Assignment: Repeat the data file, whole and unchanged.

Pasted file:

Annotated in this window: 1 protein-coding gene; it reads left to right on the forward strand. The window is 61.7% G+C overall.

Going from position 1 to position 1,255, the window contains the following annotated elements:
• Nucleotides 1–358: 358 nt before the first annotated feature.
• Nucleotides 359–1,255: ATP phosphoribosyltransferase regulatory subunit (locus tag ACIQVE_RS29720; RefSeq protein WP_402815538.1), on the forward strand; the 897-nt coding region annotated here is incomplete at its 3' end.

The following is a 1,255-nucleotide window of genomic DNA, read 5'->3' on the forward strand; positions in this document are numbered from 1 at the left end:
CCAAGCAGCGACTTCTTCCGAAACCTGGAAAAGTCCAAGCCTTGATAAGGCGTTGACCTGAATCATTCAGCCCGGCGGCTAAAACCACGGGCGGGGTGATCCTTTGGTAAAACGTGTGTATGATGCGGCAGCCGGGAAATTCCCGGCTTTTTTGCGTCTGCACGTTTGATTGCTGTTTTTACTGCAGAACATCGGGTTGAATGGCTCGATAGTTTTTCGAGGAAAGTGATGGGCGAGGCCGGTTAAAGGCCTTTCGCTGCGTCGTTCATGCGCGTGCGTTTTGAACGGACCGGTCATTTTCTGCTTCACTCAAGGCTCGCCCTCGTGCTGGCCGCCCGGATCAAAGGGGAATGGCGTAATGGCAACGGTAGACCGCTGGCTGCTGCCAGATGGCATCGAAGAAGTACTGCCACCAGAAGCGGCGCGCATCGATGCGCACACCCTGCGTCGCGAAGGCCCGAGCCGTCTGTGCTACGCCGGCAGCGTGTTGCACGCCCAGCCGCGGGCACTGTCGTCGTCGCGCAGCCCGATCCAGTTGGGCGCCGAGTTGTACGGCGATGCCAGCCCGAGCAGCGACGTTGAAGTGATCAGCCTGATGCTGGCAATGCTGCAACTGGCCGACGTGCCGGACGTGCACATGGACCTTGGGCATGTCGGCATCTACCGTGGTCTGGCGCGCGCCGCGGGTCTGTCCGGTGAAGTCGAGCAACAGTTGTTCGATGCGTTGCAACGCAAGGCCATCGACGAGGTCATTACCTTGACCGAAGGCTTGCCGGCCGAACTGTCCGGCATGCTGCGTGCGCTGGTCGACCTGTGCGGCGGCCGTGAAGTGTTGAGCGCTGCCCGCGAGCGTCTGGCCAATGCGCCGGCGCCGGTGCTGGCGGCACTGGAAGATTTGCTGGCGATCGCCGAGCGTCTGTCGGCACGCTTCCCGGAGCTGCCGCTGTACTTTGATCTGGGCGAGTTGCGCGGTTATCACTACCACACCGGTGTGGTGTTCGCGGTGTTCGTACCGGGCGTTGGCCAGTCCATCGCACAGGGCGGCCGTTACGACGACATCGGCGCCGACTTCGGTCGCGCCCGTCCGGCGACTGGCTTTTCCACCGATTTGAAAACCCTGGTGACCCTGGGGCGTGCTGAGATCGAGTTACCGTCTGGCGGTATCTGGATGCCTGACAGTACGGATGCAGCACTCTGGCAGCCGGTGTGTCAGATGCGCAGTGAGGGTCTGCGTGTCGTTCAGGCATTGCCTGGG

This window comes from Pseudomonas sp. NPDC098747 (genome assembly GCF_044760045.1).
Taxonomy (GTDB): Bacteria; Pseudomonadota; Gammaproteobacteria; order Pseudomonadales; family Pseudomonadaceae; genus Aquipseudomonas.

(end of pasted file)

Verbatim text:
Annotated in this window: 1 protein-coding gene; it reads left to right on the forward strand. The window is 61.7% G+C overall.

Going from position 1 to position 1,255, the window contains the following annotated elements:
• Nucleotides 1–358: 358 nt before the first annotated feature.
• Nucleotides 359–1,255: ATP phosphoribosyltransferase regulatory subunit (locus tag ACIQVE_RS29720; RefSeq protein WP_402815538.1), on the forward strand; the 897-nt coding region annotated here is incomplete at its 3' end.

The following is a 1,255-nucleotide window of genomic DNA, read 5'->3' on the forward strand; positions in this document are numbered from 1 at the left end:
CCAAGCAGCGACTTCTTCCGAAACCTGGAAAAGTCCAAGCCTTGATAAGGCGTTGACCTGAATCATTCAGCCCGGCGGCTAAAACCACGGGCGGGGTGATCCTTTGGTAAAACGTGTGTATGATGCGGCAGCCGGGAAATTCCCGGCTTTTTTGCGTCTGCACGTTTGATTGCTGTTTTTACTGCAGAACATCGGGTTGAATGGCTCGATAGTTTTTCGAGGAAAGTGATGGGCGAGGCCGGTTAAAGGCCTTTCGCTGCGTCGTTCATGCGCGTGCGTTTTGAACGGACCGGTCATTTTCTGCTTCACTCAAGGCTCGCCCTCGTGCTGGCCGCCCGGATCAAAGGGGAATGGCGTAATGGCAACGGTAGACCGCTGGCTGCTGCCAGATGGCATCGAAGAAGTACTGCCACCAGAAGCGGCGCGCATCGATGCGCACACCCTGCGTCGCGAAGGCCCGAGCCGTCTGTGCTACGCCGGCAGCGTGTTGCACGCCCAGCCGCGGGCACTGTCGTCGTCGCGCAGCCCGATCCAGTTGGGCGCCGAGTTGTACGGCGATGCCAGCCCGAGCAGCGACGTTGAAGTGATCAGCCTGATGCTGGCAATGCTGCAACTGGCCGACGTGCCGGACGTGCACATGGACCTTGGGCATGTCGGCATCTACCGTGGTCTGGCGCGCGCCGCGGGTCTGTCCGGTGAAGTCGAGCAACAGTTGTTCGATGCGTTGCAACGCAAGGCCATCGACGAGGTCATTACCTTGACCGAAGGCTTGCCGGCCGAACTGTCCGGCATGCTGCGTGCGCTGGTCGACCTGTGCGGCGGCCGTGAAGTGTTGAGCGCTGCCCGCGAGCGTCTGGCCAATGCGCCGGCGCCGGTGCTGGCGGCACTGGAAGATTTGCTGGCGATCGCCGAGCGTCTGTCGGCACGCTTCCCGGAGCTGCCGCTGTACTTTGATCTGGGCGAGTTGCGCGGTTATCACTACCACACCGGTGTGGTGTTCGCGGTGTTCGTACCGGGCGTTGGCCAGTCCATCGCACAGGGCGGCCGTTACGACGACATCGGCGCCGACTTCGGTCGCGCCCGTCCGGCGACTGGCTTTTCCACCGATTTGAAAACCCTGGTGACCCTGGGGCGTGCTGAGATCGAGTTACCGTCTGGCGGTATCTGGATGCCTGACAGTACGGATGCAGCACTCTGGCAGCCGGTGTGTCAGATGCGCAGTGAGGGTCTGCGTGTCGTTCAGGCATTGCCTGGG

This window comes from Pseudomonas sp. NPDC098747 (genome assembly GCF_044760045.1).
Taxonomy (GTDB): Bacteria; Pseudomonadota; Gammaproteobacteria; order Pseudomonadales; family Pseudomonadaceae; genus Aquipseudomonas.